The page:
HIGHLAND HEIGHTS, Ky. -- WNKU’s fans dreaded Thursday for months. 105.9 FM in Middletown, the last remaining signal of a station known for promoting local artists, went silent at 6 p.m., leaving its current and former staffers saddened yet grateful for its 33-year run.
"We would like to go back and do it all again," former host Mary Peale said. "Not to change anything, just to do it again."
Dry Ridge-based Grant County Broadcasters made a $5.3 million deal in July to buy the frequency from Northern Kentucky University, which said it was too expensive to keep operating. At the time, general manager and CEO Jeff Ziesmann said Grant County Broadcasters would consider the potential revenue and ratings of all programming options, including WNKU’s current adult album alternative (triple-A) format.
"Realize after today, that’s gone also -- local music. You can go around town to listen to … all the great local music in the Cincinnati area, but you’re not going to hear it on a radio station. Nobody’s got the guts to do it but us," WNKU host Gary Keegan said on air Thursday morning.
After a few days of silence on 105.9, Grant County Broadcasters signed on early Monday with its "Classic Country" format, mostly focusing on '90s-era country but also playing tunes from the '60s through 2007, according to Peter Zolnowski, vice president of programming and operations.
“Today’s country music has evolved to include elements of rap and harder rock music,” Zolnowski said. "There’s an audience for that, and there are several radio stations serving that up. Our goal is to satisfy the pure country listener with the likes of Alan Jackson, George Strait, The Judds, Reba (McEntire), Clint Black and more.”
The new format also includes Michael Monks, editor and publisher of The River City News , as Grant County Broadcasters’ freshly instated news director.
Monks began broadcasting news, traffic and weather reports on Sept. 25 at the "Classic Country" 106.7 WNKR studio in Dry Ridge. With 105.9's relaunch, southwest Ohio listeners will also hear Monks reading news from 6 to 9 a.m. every Monday through Friday.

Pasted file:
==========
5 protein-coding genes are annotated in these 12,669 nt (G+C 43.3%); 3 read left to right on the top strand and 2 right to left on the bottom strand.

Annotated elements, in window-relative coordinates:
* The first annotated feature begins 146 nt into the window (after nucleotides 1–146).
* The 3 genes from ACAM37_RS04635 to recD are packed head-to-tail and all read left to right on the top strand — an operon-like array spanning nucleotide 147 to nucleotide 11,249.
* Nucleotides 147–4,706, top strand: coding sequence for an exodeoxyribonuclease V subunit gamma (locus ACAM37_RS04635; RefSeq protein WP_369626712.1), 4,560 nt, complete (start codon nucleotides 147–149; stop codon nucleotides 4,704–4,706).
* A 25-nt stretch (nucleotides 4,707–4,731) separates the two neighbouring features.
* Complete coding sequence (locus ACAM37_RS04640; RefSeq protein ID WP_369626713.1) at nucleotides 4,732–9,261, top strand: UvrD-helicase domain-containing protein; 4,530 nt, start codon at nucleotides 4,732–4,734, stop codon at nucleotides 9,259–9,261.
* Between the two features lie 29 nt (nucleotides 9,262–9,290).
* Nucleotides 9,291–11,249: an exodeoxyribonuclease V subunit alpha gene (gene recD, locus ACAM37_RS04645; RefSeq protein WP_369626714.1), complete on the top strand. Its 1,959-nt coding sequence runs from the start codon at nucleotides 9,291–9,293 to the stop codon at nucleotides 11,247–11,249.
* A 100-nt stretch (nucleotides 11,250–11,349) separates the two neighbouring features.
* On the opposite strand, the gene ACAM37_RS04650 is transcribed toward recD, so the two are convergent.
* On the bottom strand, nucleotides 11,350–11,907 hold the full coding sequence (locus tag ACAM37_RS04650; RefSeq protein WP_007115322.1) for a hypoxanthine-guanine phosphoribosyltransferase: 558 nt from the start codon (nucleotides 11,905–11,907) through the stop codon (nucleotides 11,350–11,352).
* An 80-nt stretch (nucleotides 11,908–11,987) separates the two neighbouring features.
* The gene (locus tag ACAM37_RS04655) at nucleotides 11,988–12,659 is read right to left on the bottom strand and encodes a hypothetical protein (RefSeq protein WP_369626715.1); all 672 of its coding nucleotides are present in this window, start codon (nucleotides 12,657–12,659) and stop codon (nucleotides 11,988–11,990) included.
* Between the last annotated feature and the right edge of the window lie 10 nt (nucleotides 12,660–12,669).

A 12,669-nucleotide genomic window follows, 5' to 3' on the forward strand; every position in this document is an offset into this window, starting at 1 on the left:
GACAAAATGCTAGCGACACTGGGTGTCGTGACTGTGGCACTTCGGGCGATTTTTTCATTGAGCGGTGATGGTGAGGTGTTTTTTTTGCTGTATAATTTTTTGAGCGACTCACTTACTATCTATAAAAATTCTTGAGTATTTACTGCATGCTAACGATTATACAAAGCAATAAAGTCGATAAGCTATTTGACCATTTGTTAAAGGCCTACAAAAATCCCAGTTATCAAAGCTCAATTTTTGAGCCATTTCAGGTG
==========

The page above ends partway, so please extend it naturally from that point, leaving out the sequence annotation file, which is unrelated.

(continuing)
Watch Monks training with WNKR staff in the video below.
"There's a buzz happening in Covington that is palpable. You can feel it. And you feel this search in Northern Kentucky for who are we? Where are we going?" Monks said. "I think by uniting The River City News with WNKR in Dry Ridge, we together are going to help map that story out. We’re going to help facilitate that necessary conversation."
This collaboration stems from an article Monks wrote in July on WNKU’s sale. He was curious how a station he "loves and listens to on the daily" was able to buy one of the larger signals in southwest Ohio.
"Before I left the building that day, we decided that we would cross-promote one another, and I would start hosting their Sunday morning show ' Northern Kentucky Focus ,' " Monks said. "They were touting being Northern Kentucky’s voice long before I was. Where they have the more rural presence, I have the more urban presence. And in a lot of ways we're uniting a region in great need of unification."
WNKU was a staple of the community, Monks said, but he emphasized that a changing media landscape led to its closure -- not Grant County Broadcasters.
"A lot of people are sad to see it go. It is something that had a true Northern Kentucky identity attached to it. I would say the good news is while the sound may be different, it will be handled by a strong, good steward that is based in Northern Kentucky that has proven over the past 25 years that they have the community's best interest at heart," Monks said.
The River City News isn’t a one-man operation, but Monks does an exorbitant amount of the heavy lifting from his website’s Madison Avenue office in Covington. From the second his eyes open until they close at night (minus a daily nap), he’s dashing off articles, handling social media, taking out the trash -- anything to keep the six-year-old organization up and running.
Monks hopes to keep up that frenetic pace as he works early mornings in Grant County and then returns to Kenton County by mid-morning to carry on The River City News’ daily newsgathering.
No matter if 105.9’s listeners prefer WNKU's former indie sounds or the new classic country, Monks views them as neighbors and lets that guide his coverage.
"Whether they like Reba (McEntire) or something on one of the pop stations, they live close to where I live," Monks said. "I’m going to let them know what matters to our area."